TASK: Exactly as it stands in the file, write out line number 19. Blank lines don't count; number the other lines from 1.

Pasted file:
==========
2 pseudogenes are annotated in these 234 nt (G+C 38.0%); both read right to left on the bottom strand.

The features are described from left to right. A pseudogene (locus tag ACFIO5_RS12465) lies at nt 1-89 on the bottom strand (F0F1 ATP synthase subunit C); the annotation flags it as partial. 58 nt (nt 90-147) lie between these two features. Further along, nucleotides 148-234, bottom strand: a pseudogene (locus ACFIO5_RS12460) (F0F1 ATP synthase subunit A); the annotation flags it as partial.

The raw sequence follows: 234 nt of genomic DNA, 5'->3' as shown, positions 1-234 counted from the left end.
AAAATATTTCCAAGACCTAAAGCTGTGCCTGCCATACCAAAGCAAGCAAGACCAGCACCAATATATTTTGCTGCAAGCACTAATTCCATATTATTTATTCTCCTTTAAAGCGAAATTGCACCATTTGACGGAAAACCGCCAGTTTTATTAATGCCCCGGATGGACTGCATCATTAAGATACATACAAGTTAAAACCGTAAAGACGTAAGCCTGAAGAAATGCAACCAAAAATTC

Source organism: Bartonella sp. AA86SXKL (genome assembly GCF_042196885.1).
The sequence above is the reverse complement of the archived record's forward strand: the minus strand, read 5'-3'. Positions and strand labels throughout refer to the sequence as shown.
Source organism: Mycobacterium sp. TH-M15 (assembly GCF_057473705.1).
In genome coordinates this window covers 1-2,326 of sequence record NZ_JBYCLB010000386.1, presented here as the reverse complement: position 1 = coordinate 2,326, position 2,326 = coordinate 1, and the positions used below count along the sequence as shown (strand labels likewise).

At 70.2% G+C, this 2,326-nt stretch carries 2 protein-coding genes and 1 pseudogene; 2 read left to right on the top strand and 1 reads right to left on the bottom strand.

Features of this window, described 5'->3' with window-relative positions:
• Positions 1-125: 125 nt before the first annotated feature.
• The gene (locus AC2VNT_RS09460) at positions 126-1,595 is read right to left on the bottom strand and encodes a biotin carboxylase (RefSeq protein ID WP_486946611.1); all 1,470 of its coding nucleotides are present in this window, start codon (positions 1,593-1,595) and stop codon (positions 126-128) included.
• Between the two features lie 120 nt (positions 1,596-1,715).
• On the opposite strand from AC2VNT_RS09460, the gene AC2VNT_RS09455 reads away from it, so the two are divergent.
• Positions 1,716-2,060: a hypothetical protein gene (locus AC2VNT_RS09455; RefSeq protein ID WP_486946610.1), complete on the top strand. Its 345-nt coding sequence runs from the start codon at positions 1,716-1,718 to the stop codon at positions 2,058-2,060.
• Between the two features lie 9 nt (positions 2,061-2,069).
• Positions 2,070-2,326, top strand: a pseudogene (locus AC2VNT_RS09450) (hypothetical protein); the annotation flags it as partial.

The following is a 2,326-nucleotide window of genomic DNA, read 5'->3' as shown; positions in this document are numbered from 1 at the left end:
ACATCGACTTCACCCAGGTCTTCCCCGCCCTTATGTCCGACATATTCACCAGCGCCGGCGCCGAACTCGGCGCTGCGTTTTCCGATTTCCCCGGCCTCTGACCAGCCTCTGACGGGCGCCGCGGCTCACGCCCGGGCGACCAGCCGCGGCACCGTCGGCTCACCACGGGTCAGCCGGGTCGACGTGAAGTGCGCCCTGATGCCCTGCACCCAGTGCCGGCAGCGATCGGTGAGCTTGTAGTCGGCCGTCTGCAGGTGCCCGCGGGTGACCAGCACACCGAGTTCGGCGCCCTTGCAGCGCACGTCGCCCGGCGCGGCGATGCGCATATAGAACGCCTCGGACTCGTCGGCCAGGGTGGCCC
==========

ACATCGACTTCACCCAGGTCTTCCCCGCCCTTATGTCCGACATATTCACCAGCGCCGGCGCCGAACTCGGCGCTGCGTTTTCCGATTTCCCCGGCCTCTGACCAGCCTCTGACGGGCGCCGCGGCTCACGCCCGGGCGACCAGCCGCGGCACCGTCGGCTCACCACGGGTCAGCCGGGTCGACGTGAAGTGCGCCCTGATGCCCTGCACCCAGTGCCGGCAGCGATCGGTGAGCTTGTAGTCGGCCGTCTGCAGGTGCCCGCGGGTGACCAGCACACCGAGTTCGGCGCCCTTGCAGCGCACGTCGCCCGGCGCGGCGATGCGCATATAGAACGCCTCGGACTCGTCGGCCAGGGTGGCCC